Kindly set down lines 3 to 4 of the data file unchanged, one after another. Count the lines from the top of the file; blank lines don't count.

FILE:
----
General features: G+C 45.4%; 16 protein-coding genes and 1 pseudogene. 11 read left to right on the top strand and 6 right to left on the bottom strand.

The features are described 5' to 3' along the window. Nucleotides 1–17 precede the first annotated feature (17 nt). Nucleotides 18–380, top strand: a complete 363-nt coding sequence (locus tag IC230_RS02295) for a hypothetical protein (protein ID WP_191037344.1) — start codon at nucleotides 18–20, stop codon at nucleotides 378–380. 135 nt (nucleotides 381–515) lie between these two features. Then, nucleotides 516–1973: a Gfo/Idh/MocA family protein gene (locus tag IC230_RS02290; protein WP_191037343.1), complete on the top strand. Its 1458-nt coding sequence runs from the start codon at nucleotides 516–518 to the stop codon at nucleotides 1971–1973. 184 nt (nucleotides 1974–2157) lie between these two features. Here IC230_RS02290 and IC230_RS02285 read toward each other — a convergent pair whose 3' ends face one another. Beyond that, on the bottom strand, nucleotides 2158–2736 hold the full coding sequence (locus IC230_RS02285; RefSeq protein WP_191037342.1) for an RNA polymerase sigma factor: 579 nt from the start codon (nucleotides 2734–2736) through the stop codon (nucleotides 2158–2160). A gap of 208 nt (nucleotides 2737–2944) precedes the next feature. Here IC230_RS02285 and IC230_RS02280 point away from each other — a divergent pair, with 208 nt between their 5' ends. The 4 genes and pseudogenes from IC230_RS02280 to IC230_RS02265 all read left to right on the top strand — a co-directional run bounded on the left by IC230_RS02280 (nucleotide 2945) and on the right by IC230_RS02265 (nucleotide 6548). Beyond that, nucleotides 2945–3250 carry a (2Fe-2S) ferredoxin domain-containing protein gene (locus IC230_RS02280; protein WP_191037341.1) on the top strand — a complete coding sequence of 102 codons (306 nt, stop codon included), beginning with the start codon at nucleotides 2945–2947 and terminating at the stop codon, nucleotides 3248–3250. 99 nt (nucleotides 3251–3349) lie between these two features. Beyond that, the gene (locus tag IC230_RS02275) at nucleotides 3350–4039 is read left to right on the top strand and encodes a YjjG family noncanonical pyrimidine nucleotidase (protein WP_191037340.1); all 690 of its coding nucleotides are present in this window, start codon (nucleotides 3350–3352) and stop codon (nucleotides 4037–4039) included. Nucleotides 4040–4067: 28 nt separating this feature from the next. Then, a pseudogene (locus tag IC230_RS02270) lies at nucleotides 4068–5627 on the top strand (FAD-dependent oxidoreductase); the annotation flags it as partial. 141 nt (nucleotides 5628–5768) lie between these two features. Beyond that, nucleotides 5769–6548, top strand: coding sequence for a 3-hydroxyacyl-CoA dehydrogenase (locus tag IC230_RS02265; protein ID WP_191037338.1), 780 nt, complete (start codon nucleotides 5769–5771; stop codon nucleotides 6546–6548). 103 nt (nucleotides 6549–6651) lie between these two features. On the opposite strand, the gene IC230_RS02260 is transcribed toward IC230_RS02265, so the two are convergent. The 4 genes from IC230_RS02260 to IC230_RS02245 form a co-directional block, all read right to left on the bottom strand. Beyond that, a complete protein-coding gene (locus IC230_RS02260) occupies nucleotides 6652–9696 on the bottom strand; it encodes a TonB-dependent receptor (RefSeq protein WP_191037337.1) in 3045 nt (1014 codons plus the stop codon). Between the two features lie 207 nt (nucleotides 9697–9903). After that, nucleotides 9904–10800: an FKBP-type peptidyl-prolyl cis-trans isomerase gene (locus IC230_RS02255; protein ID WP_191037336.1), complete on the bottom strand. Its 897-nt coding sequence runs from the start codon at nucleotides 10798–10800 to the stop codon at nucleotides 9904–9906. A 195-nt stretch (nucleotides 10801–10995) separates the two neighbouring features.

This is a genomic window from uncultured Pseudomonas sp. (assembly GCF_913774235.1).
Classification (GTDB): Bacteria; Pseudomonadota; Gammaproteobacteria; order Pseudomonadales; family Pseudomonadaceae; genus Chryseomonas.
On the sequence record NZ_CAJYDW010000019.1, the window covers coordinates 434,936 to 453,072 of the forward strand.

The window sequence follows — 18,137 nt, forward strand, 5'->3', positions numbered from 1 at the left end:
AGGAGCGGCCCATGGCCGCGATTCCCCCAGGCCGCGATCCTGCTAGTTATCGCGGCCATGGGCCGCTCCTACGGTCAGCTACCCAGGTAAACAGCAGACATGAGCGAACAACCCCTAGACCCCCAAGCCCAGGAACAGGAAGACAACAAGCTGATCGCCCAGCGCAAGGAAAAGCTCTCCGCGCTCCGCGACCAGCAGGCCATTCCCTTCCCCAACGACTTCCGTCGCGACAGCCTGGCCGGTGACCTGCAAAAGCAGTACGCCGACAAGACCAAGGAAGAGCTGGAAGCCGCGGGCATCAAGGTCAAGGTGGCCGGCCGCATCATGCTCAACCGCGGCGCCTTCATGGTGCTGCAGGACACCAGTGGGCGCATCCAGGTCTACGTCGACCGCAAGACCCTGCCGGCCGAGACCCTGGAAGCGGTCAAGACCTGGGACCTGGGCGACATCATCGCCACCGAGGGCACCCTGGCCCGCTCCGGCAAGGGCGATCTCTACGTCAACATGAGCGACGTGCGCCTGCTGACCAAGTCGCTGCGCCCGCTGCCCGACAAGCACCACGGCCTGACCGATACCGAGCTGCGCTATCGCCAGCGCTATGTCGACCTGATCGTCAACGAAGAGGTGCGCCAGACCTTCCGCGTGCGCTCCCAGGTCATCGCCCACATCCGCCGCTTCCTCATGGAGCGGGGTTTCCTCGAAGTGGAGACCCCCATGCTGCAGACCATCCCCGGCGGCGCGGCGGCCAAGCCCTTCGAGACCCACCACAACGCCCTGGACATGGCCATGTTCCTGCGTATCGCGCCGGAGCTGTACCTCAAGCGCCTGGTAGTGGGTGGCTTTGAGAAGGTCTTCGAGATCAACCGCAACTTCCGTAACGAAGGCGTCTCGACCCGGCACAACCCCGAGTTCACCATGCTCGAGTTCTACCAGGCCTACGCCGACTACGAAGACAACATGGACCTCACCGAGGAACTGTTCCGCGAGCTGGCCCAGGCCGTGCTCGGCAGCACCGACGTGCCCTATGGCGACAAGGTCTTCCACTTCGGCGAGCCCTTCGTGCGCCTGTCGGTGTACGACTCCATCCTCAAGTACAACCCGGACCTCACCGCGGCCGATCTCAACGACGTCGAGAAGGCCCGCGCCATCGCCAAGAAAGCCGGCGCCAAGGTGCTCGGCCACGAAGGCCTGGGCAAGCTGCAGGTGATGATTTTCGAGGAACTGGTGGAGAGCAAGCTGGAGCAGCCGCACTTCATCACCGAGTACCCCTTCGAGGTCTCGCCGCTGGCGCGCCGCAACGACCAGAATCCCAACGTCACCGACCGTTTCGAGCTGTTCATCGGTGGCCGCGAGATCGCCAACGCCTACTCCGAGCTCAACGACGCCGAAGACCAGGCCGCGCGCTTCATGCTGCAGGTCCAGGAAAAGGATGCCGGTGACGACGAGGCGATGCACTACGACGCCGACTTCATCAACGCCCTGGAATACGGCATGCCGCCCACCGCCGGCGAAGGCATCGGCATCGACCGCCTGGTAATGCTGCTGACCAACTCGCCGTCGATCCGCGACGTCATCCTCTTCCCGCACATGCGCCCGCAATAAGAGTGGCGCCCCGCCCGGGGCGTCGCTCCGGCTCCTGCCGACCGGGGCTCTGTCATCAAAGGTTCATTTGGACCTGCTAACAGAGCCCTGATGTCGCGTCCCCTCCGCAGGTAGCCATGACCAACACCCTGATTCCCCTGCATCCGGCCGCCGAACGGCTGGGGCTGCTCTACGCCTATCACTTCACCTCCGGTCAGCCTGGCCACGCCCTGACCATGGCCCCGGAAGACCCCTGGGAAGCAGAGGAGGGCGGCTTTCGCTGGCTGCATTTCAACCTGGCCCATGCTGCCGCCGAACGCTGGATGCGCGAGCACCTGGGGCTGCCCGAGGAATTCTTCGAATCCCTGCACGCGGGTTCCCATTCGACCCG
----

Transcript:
This is a genomic window from uncultured Pseudomonas sp. (assembly GCF_913774235.1).
Classification (GTDB): Bacteria; Pseudomonadota; Gammaproteobacteria; order Pseudomonadales; family Pseudomonadaceae; genus Chryseomonas.